Wednesday, 1 August 2018

Killers Of The Flower Moon: Oil, Money, Murder And The Birth Of The FBI (History) by David Grann


Paperback:  In the 1920s, the richest people per capita in the world were members of the Osage Indian Nation in Oklahoma.  After oil was discovered beneath their land, the Osage rode in chauffeured automobiles, built mansions, and sent their children to study in Europe.

Then, one by one, they began to be killed off.  One Osage woman, Mollie Burkhart, watched as her family was murdered.  Her older sister was shot.  Her mother was then slowly poisoned.  And it was just the beginning, as more Osage began to die under mysterious circumstances.

In this last remnant of the Wild West where oilmen like J P Getty made their fortunes and where desperadoes such as Al Spencer, “the Phantom Terror,” roamed - virtually anyone who dared to investigate the killings were themselves murdered.  As the death toll surpassed more than twenty-four Osage, the newly created FBI took up the case, in what became one of the organization’s first major homicide investigations.

But the bureau was then notoriously corrupt and initially bungled the case.  Eventually the young director, J Edgar Hoover, turned to a former Texas Ranger named Tom White to try to unravel the mystery.  White put together an undercover team, including one of the only Native American agents in the bureau.  They infiltrated the region, struggling to adopt the latest modern techniques of detection.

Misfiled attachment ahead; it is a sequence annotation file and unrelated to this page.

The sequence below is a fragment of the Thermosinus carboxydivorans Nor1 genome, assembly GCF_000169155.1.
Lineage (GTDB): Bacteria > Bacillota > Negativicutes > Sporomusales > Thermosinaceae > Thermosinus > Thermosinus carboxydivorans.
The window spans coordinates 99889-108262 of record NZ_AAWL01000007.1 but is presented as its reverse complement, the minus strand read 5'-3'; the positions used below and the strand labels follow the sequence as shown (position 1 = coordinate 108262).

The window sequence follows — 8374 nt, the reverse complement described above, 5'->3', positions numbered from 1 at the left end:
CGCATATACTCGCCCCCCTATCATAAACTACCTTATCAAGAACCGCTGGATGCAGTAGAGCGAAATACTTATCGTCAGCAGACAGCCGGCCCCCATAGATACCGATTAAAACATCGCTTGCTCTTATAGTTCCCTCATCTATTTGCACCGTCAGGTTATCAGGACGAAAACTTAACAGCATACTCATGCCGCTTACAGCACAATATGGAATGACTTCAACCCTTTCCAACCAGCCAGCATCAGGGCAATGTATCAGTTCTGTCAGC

Together with the Osage they began to expose one of the most sinister conspiracies in American history.

Killers Of The Flower Moon (2017) is a true-life murder mystery about one of the most monstrous crimes in American history.

About the author:  David Grann has written about everything from New York City’s antiquated water tunnels to the hunt for the giant squid to the presidential campaign.  His stories have appeared in several anthologies, including What We Saw: The Events of September 11 (2001);  The Best American Crime Writing, of both 2004 and 2005;  and The Best American Sports Writing, of 2003 and 2006.  A 2004 finalist for the Michael Kelly award for the “fearless pursuit and expression of truth,” Grann has also written for The New York Times Magazine, The Atlantic, The Washington Post, The Boston Globe, The Wall Street Journal, The Weekly Standard, and The New Republic.

Before joining The New Yorker in 2003, Grann was a senior editor at The New Republic, and from 1995 until 1996, the executive editor of the newspaper The Hill.  He holds master’s degrees in international relations from the Fletcher School of Law & Diplomacy as well as in creative writing from Boston University.  After graduating from Connecticut College in 1989, he received a Thomas Watson Fellowship and did research in Mexico, where he began his career in journalism. 

He lives in New York with his wife and two children.

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